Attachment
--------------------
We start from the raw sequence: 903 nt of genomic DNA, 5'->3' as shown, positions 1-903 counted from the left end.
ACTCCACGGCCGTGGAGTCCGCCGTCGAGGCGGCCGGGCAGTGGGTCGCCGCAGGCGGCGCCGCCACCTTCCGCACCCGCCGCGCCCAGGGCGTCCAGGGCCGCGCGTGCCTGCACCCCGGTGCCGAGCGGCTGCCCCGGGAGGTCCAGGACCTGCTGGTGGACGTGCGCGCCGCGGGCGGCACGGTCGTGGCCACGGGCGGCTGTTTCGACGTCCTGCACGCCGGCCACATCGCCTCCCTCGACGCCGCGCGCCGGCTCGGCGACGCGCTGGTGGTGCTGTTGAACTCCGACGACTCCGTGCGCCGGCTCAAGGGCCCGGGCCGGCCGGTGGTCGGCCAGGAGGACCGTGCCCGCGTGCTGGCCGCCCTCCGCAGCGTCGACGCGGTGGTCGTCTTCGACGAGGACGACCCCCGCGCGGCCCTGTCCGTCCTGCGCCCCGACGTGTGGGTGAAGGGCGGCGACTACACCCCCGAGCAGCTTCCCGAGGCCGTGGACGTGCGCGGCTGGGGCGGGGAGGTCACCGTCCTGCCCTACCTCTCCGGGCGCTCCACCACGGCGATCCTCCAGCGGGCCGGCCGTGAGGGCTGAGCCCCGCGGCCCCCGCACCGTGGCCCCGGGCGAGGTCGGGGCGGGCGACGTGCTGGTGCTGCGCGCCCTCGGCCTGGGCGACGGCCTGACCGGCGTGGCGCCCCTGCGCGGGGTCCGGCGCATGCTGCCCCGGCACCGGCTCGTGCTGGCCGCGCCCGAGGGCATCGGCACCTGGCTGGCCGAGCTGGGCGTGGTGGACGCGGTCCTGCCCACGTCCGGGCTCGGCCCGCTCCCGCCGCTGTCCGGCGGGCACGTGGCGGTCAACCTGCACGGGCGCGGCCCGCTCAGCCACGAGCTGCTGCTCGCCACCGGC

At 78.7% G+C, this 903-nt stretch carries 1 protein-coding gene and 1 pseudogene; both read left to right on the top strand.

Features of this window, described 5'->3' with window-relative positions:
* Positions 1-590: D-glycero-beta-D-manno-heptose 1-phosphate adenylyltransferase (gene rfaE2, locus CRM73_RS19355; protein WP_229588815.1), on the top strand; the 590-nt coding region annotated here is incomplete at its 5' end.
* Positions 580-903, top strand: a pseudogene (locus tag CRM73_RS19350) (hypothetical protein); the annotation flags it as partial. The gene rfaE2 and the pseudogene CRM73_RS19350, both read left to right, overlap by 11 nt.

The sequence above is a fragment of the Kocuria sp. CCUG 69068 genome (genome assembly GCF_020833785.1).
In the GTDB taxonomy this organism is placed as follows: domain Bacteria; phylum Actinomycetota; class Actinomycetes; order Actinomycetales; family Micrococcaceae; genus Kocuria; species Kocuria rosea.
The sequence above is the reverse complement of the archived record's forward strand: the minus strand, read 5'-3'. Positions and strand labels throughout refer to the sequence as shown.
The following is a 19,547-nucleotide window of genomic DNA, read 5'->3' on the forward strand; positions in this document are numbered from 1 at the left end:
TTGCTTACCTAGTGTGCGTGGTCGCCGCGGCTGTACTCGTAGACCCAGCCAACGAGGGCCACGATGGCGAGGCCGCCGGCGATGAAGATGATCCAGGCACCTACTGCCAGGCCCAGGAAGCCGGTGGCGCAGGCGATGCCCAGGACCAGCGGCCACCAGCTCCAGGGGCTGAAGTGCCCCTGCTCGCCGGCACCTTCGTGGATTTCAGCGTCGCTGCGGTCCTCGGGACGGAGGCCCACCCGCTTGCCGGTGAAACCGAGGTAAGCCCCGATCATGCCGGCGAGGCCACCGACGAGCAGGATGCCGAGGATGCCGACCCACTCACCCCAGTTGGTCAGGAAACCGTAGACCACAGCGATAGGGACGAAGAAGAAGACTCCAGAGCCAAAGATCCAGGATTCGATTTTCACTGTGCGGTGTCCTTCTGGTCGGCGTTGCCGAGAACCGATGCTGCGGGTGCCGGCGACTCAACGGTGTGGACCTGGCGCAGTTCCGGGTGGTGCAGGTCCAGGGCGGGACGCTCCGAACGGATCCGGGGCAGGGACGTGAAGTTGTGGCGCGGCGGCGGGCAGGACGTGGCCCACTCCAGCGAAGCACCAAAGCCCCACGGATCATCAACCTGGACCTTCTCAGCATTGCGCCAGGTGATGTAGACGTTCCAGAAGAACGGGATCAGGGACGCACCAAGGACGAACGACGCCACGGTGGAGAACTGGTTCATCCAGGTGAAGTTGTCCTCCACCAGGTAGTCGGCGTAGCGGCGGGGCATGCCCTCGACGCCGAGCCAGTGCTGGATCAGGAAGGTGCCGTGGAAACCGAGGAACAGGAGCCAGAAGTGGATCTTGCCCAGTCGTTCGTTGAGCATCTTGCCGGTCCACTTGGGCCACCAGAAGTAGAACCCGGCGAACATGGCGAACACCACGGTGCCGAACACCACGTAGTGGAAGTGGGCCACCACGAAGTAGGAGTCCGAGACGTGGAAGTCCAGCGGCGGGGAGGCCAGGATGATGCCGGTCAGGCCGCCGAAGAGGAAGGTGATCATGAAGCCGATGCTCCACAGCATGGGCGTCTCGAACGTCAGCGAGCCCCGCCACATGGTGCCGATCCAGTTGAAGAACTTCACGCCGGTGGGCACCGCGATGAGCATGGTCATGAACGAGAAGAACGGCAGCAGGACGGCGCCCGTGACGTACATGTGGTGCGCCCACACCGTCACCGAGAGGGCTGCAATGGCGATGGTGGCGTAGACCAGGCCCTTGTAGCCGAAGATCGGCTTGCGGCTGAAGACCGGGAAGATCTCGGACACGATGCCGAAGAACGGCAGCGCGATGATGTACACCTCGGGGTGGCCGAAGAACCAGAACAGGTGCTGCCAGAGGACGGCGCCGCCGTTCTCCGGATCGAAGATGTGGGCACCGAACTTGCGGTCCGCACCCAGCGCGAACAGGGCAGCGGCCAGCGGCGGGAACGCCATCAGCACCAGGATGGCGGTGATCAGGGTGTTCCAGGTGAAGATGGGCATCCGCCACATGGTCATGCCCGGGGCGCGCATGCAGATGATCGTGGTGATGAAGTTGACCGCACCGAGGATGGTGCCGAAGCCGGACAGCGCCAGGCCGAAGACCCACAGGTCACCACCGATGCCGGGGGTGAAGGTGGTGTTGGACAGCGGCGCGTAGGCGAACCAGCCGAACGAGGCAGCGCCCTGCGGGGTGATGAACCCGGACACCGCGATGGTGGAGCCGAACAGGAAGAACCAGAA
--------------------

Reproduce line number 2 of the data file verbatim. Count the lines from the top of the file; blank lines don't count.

ACTCCACGGCCGTGGAGTCCGCCGTCGAGGCGGCCGGGCAGTGGGTCGCCGCAGGCGGCGCCGCCACCTTCCGCACCCGCCGCGCCCAGGGCGTCCAGGGCCGCGCGTGCCTGCACCCCGGTGCCGAGCGGCTGCCCCGGGAGGTCCAGGACCTGCTGGTGGACGTGCGCGCCGCGGGCGGCACGGTCGTGGCCACGGGCGGCTGTTTCGACGTCCTGCACGCCGGCCACATCGCCTCCCTCGACGCCGCGCGCCGGCTCGGCGACGCGCTGGTGGTGCTGTTGAACTCCGACGACTCCGTGCGCCGGCTCAAGGGCCCGGGCCGGCCGGTGGTCGGCCAGGAGGACCGTGCCCGCGTGCTGGCCGCCCTCCGCAGCGTCGACGCGGTGGTCGTCTTCGACGAGGACGACCCCCGCGCGGCCCTGTCCGTCCTGCGCCCCGACGTGTGGGTGAAGGGCGGCGACTACACCCCCGAGCAGCTTCCCGAGGCCGTGGACGTGCGCGGCTGGGGCGGGGAGGTCACCGTCCTGCCCTACCTCTCCGGGCGCTCCACCACGGCGATCCTCCAGCGGGCCGGCCGTGAGGGCTGAGCCCCGCGGCCCCCGCACCGTGGCCCCGGGCGAGGTCGGGGCGGGCGACGTGCTGGTGCTGCGCGCCCTCGGCCTGGGCGACGGCCTGACCGGCGTGGCGCCCCTGCGCGGGGTCCGGCGCATGCTGCCCCGGCACCGGCTCGTGCTGGCCGCGCCCGAGGGCATCGGCACCTGGCTGGCCGAGCTGGGCGTGGTGGACGCGGTCCTGCCCACGTCCGGGCTCGGCCCGCTCCCGCCGCTGTCCGGCGGGCACGTGGCGGTCAACCTGCACGGGCGCGGCCCGCTCAGCCACGAGCTGCTGCTCGCCACCGGC